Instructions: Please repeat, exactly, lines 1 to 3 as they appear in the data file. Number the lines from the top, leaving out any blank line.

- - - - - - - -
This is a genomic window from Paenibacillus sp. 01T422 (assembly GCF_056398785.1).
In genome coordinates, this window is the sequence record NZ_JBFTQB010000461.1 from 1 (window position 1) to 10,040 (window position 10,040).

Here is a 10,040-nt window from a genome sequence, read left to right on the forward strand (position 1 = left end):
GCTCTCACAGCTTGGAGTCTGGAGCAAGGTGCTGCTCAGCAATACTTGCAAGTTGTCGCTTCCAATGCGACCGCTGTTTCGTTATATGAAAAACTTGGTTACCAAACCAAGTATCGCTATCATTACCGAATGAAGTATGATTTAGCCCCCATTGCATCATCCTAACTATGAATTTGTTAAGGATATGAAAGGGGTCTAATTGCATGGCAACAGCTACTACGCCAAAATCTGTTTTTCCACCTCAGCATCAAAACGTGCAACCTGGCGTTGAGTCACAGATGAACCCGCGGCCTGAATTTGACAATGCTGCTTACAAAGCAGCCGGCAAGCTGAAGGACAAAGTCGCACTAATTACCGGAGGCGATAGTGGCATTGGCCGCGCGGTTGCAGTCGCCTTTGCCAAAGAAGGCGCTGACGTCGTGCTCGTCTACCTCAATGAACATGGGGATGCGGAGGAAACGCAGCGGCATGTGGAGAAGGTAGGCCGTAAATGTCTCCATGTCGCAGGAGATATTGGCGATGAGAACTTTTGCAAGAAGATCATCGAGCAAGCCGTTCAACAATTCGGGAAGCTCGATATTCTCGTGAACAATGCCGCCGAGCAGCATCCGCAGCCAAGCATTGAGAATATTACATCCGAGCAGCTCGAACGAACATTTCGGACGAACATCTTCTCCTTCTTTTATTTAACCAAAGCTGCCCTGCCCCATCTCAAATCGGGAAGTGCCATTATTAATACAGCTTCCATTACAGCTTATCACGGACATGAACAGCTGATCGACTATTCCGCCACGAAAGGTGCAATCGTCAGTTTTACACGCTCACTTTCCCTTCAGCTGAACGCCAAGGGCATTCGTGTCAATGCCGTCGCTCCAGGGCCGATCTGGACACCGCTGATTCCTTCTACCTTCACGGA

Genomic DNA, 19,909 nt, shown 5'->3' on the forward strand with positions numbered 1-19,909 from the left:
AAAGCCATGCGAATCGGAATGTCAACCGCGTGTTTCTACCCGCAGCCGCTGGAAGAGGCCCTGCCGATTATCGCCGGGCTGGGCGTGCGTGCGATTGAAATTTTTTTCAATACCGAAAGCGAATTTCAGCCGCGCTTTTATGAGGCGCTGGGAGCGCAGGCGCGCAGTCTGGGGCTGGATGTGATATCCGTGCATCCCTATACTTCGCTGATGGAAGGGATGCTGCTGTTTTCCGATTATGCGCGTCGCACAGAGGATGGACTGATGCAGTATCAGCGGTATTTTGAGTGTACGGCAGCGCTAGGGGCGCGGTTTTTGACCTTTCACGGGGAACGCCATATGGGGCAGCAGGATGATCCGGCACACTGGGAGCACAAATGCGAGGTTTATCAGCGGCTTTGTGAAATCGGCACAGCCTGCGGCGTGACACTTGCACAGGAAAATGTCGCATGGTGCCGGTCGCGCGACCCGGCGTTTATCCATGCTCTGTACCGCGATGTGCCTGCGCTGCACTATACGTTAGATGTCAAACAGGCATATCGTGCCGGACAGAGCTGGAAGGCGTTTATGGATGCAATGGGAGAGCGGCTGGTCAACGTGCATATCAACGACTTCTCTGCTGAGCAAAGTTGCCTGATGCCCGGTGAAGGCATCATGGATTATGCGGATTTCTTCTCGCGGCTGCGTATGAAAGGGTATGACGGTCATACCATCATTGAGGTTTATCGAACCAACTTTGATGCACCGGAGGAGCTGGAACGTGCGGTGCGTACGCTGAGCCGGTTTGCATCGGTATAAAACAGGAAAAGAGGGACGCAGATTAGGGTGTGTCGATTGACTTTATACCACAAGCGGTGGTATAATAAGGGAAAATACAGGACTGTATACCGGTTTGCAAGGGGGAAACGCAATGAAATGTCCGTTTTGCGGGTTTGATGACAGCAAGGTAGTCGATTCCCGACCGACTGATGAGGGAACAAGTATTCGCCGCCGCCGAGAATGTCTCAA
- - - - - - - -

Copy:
This is a genomic window from Paenibacillus sp. 01T422 (assembly GCF_056398785.1).
In genome coordinates, this window is the sequence record NZ_JBFTQB010000461.1 from 1 (window position 1) to 10,040 (window position 10,040).

Here is a 10,040-nt window from a genome sequence, read left to right on the forward strand (position 1 = left end):